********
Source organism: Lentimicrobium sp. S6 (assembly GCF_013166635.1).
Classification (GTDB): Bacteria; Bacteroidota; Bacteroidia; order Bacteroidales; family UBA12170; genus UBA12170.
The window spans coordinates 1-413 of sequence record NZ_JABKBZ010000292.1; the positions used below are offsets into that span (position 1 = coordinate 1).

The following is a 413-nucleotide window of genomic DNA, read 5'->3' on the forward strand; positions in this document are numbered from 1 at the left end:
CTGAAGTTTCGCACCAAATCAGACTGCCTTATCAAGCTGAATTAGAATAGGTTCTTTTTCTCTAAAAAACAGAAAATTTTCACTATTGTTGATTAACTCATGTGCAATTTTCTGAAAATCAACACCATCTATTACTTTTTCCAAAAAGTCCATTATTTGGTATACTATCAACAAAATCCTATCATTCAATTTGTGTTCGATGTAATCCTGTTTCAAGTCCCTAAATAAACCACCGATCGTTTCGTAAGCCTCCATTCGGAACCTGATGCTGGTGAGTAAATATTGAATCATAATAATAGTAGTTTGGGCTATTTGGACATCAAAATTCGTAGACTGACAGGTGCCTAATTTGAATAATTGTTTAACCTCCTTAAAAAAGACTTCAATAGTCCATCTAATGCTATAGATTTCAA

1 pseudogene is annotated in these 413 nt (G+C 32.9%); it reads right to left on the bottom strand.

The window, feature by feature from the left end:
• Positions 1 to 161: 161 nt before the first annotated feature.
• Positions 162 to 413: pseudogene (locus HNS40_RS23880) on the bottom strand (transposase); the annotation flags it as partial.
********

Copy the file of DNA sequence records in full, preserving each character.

Source organism: Lentimicrobium sp. S6 (assembly GCF_013166635.1).
Classification (GTDB): Bacteria; Bacteroidota; Bacteroidia; order Bacteroidales; family UBA12170; genus UBA12170.
The window spans coordinates 1-413 of sequence record NZ_JABKBZ010000292.1; the positions used below are offsets into that span (position 1 = coordinate 1).

The following is a 413-nucleotide window of genomic DNA, read 5'->3' on the forward strand; positions in this document are numbered from 1 at the left end:
CTGAAGTTTCGCACCAAATCAGACTGCCTTATCAAGCTGAATTAGAATAGGTTCTTTTTCTCTAAAAAACAGAAAATTTTCACTATTGTTGATTAACTCATGTGCAATTTTCTGAAAATCAACACCATCTATTACTTTTTCCAAAAAGTCCATTATTTGGTATACTATCAACAAAATCCTATCATTCAATTTGTGTTCGATGTAATCCTGTTTCAAGTCCCTAAATAAACCACCGATCGTTTCGTAAGCCTCCATTCGGAACCTGATGCTGGTGAGTAAATATTGAATCATAATAATAGTAGTTTGGGCTATTTGGACATCAAAATTCGTAGACTGACAGGTGCCTAATTTGAATAATTGTTTAACCTCCTTAAAAAAGACTTCAATAGTCCATCTAATGCTATAGATTTCAA

1 pseudogene is annotated in these 413 nt (G+C 32.9%); it reads right to left on the bottom strand.

The window, feature by feature from the left end:
• Positions 1 to 161: 161 nt before the first annotated feature.
• Positions 162 to 413: pseudogene (locus HNS40_RS23880) on the bottom strand (transposase); the annotation flags it as partial.